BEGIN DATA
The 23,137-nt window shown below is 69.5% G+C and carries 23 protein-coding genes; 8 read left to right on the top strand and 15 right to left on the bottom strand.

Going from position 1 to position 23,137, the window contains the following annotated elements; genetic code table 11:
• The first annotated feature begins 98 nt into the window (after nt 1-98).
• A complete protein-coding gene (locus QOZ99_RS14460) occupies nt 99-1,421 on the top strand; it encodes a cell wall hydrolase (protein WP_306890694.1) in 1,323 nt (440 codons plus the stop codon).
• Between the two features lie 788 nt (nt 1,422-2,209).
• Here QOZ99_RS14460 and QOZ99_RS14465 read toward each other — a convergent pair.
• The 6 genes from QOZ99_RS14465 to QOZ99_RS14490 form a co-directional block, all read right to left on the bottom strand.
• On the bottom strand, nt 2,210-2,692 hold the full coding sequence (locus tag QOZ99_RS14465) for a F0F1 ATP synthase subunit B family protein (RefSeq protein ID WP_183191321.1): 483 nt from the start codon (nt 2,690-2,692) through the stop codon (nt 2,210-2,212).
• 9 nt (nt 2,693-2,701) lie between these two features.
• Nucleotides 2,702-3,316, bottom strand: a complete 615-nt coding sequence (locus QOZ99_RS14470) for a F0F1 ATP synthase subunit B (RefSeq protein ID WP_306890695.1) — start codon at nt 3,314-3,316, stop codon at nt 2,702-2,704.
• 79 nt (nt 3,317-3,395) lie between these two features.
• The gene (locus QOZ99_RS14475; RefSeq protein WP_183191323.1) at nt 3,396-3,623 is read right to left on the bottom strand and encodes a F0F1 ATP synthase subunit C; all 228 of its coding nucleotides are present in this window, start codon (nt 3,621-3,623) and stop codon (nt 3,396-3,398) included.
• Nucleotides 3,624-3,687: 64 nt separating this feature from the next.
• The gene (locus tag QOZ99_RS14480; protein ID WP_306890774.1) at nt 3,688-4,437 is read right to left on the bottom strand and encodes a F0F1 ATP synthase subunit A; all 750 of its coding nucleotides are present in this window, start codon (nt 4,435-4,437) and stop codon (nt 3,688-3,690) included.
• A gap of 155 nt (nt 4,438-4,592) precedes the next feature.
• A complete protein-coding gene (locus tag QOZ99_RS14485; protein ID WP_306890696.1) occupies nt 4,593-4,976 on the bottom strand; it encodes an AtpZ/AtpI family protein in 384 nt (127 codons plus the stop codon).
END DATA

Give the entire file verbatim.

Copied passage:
The 23,137-nt window shown below is 69.5% G+C and carries 23 protein-coding genes; 8 read left to right on the top strand and 15 right to left on the bottom strand.

Going from position 1 to position 23,137, the window contains the following annotated elements; genetic code table 11:
• The first annotated feature begins 98 nt into the window (after nt 1-98).
• A complete protein-coding gene (locus QOZ99_RS14460) occupies nt 99-1,421 on the top strand; it encodes a cell wall hydrolase (protein WP_306890694.1) in 1,323 nt (440 codons plus the stop codon).
• Between the two features lie 788 nt (nt 1,422-2,209).
• Here QOZ99_RS14460 and QOZ99_RS14465 read toward each other — a convergent pair.
• The 6 genes from QOZ99_RS14465 to QOZ99_RS14490 form a co-directional block, all read right to left on the bottom strand.
• On the bottom strand, nt 2,210-2,692 hold the full coding sequence (locus tag QOZ99_RS14465) for a F0F1 ATP synthase subunit B family protein (RefSeq protein ID WP_183191321.1): 483 nt from the start codon (nt 2,690-2,692) through the stop codon (nt 2,210-2,212).
• 9 nt (nt 2,693-2,701) lie between these two features.
• Nucleotides 2,702-3,316, bottom strand: a complete 615-nt coding sequence (locus QOZ99_RS14470) for a F0F1 ATP synthase subunit B (RefSeq protein ID WP_306890695.1) — start codon at nt 3,314-3,316, stop codon at nt 2,702-2,704.
• 79 nt (nt 3,317-3,395) lie between these two features.
• The gene (locus QOZ99_RS14475; RefSeq protein WP_183191323.1) at nt 3,396-3,623 is read right to left on the bottom strand and encodes a F0F1 ATP synthase subunit C; all 228 of its coding nucleotides are present in this window, start codon (nt 3,621-3,623) and stop codon (nt 3,396-3,398) included.
• Nucleotides 3,624-3,687: 64 nt separating this feature from the next.
• The gene (locus tag QOZ99_RS14480; protein ID WP_306890774.1) at nt 3,688-4,437 is read right to left on the bottom strand and encodes a F0F1 ATP synthase subunit A; all 750 of its coding nucleotides are present in this window, start codon (nt 4,435-4,437) and stop codon (nt 3,688-3,690) included.
• A gap of 155 nt (nt 4,438-4,592) precedes the next feature.
• A complete protein-coding gene (locus tag QOZ99_RS14485; protein ID WP_306890696.1) occupies nt 4,593-4,976 on the bottom strand; it encodes an AtpZ/AtpI family protein in 384 nt (127 codons plus the stop codon).